Monday, November 21, 2011

Jurassic Park Trilogy Blu-Ray Collector's Edition Steelbook Case Review

There used to be this thing in action/sci-fi movies called Stop Motion - for those of you born without this DNA, find an old copy of Clash of the Titans...no, not the new one, I'm talking the 80's 'classic' (if you can call it that, with the poor acting and silly script).  You're looking for the cheap-as-hell special effects of the monsters and the actors who are trying to look scared/concerned/bothered.

Anyways, this is the way action sequences used to be shot: then came CGI.  Every modern action film uses it with varying degrees of success.  Jurassic Park was the first to do it well.  With the recent release of this box set, featuring all three films, there's no shortage of reviews of the movies and their features.  Everything inside the discs is terrific, including the sound and video, with only minor issues in the masters that edge their way into the blu-ray on limited occasions.  There's no reason why you shouldn't see them in high definition.  But, is this set worth owning?

There are several versions being offered: Steelbook Ultimate, Ultimate Slipcover, or the Limited Edition with the T-Rex figure.  I picked up the steelbook, and was fairly happy with it.  You see the word 'fairly' for good reason.  While the case is a G1 (necessary to hold the 6 discs), and the cover is etched, there are other issues that come with this version.  The case is steel black, but scratches easily; mine already has several marks on it.  Opening the case leads you to the discs, stacked 2 at a time, including a middle page for JP II.  However, there's no interior artwork, and this version is devoid of any art books.  It's barebones, and I wish this version had more.  In addition, the delicate nature of the case is apparent as you add pressure with your thumb to any part of it.  It makes the distinct metal warping sound you'll hear in JP I, as the kids and Sam Neil attempt to evade the raptors through the duct work.  I expect that sound from my movie's audio track, not from the steelbook case.  With the T-Rex toy version around $90, and this one at $29.99 (I got BB to match the $29.99 slipcover version at Fry's), you might think the Ultimate Slipcover at $29.99 is a better bargain, yet that slipcase scratches easily as well...ugh.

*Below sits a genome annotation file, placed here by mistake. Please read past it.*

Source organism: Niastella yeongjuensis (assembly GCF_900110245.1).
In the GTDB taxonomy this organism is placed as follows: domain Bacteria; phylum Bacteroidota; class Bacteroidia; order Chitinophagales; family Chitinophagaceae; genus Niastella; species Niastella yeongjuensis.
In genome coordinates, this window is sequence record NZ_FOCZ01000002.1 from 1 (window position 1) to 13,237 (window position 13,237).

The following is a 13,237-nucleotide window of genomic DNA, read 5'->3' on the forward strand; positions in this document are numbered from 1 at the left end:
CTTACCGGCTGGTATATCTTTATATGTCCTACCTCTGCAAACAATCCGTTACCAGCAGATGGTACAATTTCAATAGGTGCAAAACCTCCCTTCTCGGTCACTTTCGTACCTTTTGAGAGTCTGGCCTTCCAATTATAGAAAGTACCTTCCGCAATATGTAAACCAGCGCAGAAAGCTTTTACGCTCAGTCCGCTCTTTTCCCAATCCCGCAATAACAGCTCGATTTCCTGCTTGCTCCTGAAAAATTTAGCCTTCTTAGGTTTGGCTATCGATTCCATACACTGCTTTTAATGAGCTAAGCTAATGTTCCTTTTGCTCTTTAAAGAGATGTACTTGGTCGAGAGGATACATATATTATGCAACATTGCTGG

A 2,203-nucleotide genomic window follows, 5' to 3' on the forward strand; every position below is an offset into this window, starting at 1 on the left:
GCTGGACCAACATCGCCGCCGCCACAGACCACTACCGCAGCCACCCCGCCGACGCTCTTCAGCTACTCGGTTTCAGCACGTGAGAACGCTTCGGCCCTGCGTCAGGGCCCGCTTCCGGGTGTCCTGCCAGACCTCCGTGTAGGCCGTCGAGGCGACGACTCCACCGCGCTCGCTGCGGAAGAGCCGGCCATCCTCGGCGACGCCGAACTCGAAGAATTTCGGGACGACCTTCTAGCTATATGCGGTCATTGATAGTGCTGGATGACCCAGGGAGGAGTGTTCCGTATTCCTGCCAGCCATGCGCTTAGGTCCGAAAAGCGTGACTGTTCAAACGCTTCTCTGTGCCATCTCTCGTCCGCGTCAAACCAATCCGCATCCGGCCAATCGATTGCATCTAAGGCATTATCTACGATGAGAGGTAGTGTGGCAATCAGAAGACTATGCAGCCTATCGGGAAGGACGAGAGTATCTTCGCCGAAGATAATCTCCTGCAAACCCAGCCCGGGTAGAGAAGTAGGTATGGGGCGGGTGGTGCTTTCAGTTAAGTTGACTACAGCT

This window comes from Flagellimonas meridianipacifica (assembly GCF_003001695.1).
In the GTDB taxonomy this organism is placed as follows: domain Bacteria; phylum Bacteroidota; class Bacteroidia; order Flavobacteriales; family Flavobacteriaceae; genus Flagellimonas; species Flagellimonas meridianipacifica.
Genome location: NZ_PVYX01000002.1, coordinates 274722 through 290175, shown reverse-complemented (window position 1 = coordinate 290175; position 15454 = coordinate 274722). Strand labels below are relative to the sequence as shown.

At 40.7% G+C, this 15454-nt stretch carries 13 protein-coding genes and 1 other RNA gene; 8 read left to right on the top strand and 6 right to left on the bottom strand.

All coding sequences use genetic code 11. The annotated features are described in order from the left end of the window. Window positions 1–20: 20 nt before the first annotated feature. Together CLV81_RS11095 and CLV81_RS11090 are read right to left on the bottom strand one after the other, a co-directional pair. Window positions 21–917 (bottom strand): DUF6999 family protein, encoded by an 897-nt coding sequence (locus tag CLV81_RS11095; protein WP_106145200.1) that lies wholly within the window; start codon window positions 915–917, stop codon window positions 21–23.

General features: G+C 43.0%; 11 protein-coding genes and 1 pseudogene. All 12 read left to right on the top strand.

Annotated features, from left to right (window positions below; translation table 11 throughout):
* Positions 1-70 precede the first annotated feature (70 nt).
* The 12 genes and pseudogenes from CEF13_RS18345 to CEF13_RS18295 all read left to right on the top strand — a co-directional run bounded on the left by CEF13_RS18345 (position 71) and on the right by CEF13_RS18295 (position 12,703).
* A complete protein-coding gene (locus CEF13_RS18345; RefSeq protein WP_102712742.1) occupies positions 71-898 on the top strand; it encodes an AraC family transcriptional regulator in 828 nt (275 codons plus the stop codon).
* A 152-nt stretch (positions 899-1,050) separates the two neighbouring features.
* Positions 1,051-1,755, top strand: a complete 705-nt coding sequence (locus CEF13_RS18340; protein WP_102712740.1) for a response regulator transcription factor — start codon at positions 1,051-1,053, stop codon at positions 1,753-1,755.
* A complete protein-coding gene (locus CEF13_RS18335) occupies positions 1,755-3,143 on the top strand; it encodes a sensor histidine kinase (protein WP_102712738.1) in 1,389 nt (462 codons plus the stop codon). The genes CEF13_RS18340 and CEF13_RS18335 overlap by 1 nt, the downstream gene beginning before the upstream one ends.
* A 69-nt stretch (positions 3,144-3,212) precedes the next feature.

If you're new to steelbooks, or you've seen Fast Five or Green Lantern versions, Jurassic Park will be a disappointment, as it was for me.  I was upset to see American audiences denied a proper steel release of Captain America (which is available in every country except ours), and the Jurassic Park Ultimate Steelbook reminds me of a good idea either not fully thought out or executed poorly.  With American audiences being denied quality steelbook releases and offered overpriced alternatives, be careful which version you choose.  You'll likely be wowed by the films but underwhelmed in most other places.

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